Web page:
In the last 30 years, the Aerostat aircraft has undergone tremendous changes in both mission and sensor equipment. If you don’t know what an Aerostat is, it’s a low-level airborne ground surveillance system that uses aerostats (moored balloons) as a sensor & communications platform, i.e., an unmanned aerial vehicle. Along with these changes, the roles & responsibilities of the operator have also changed to include managing sensors.
Today's Aerostat Operator
Jump forward to today, and the individuals who manage the mission of an Aerostat is commonly known as the Aerostat Operator (AO). On the ISR side of the house the AO, besides managing the flight of the Aerostat, is responsible for quite a mix of cutting-edge technologies and radios.
The ISR Aerostat platform of today is usually fielded to provide Operations and Sustainment (O&S) support to include the Persistent Threat Detection System (PTDS) and Persistent Ground Surveillance System (PGSS). The ISR Aerostat aircraft is considered part of the Quick Reaction Capability (QRC) that provides integrated persistent surveillance, detection capabilities, and Full Motion Video (FMV) dissemination to Tactical Operation Centers (TOC). The Aerostat system integrates different sensors to detect small arms fires and Counter Improvised Explosive Device (IED) activity near airfields, fixed-base encampments, forward operating locations, and other facilities in support of rapid reaction security forces in the area of operation.
Considering all the flight oversight of the platform and the sensor operations an AO must manage during a routine mission or shift, the AO of today is often multi-tasked like other aircrews. While keeping one eye on the threat, they’re also watching the flight status of the airship and all the elements that provide critical support. Also, there’re usually two or more tactical radios, chats or land-lines buzzing asking a million questions about the situation.
Besides the AO managing all the system maintenance, sensor operations, and mission duties, he or she must maintain and provide attention to his or her primary duty: safety-of-flight. Even with all the responsibilities of the force protection mission, the AO must always look for conflicting aircraft activity and weather conditions.
Like with other flight operations, if additional tasking is assigned, it’s often the AO that interacts to complete the mission. For example, if the Aerostat system needs to relocate, the AO must coordinate to make sure all the elements of the system is mobilized in a quick-reaction manner and doesn’t miss a beat in operational readiness.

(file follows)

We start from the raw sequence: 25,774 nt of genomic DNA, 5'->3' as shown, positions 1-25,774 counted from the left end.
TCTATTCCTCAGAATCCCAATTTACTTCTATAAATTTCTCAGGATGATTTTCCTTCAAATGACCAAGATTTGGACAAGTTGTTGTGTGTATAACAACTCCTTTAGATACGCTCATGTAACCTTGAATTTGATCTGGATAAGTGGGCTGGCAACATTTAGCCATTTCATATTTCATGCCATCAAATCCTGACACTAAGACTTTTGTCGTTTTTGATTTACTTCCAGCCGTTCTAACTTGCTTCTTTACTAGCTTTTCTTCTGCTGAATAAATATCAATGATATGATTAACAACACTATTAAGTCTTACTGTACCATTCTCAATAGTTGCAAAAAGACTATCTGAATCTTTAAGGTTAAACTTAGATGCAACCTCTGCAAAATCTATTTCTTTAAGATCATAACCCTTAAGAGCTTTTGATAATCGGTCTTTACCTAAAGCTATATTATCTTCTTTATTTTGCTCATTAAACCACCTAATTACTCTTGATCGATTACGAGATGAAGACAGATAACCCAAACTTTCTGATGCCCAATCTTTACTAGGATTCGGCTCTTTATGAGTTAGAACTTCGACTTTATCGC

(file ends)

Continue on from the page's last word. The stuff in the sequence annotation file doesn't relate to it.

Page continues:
Selection and Training
Most companies and organizations have a formalized selection process for AOs. Among the usual hiring criteria considered are work records, experience, and technical skills. Any flying experience is considered, but many successful AOs have limited or no prior aviation experience. However, after completing Aerostat training and building mission hours, they develop a baseline aviation skill set.
Training programs have also become much more formal and structured. Current training consists of formal classroom, simulation, and in-flight events to learn how to manage and use all the technology and resources available. The newly assigned AO must learn quite a bit about a sometimes completely strange environment. They learn to speak aviation with such terms like transponders, safety management systems and aircraft de-confliction to name just a few. Although every organization has different requirements, many training programs from start to a fully qualified AO can take anywhere from xx months to a year. This does not include any additional even-more-specialized training that an AO might need. If the AO does multi-duty work such as special system repairs or management duties, the AO has additional training.
Once fully mission qualified, there is constant recurrence training. As with most technologies, equipment and capabilities change rapidly, and the AO is expected to keep up with any changes or new mission equipment that becomes available.
One could say that a surveillance aircraft is just an aircraft until a properly trained Operator makes it a true surveillance platform. Operating in such demanding conditions requires all the same skills as a good ISR or any aerial work crewmember:
- Planning, and Coordinating Expertise
- Technical adept
- Personal Leadership and Integrity
- Communication (written and oral)
- Accountability for Results
Bottom-line, the Aerostat aircraft has come a long way since its employment. Additionally, the Operators have also come along way in their roles & responsibilities. Todays Aerostat Operator is more than a ground crew managing a tethered airship; they’re aircraft maintainer, pilot and sensor operator all in one. In many ways similar to a sUAS/RPA operator.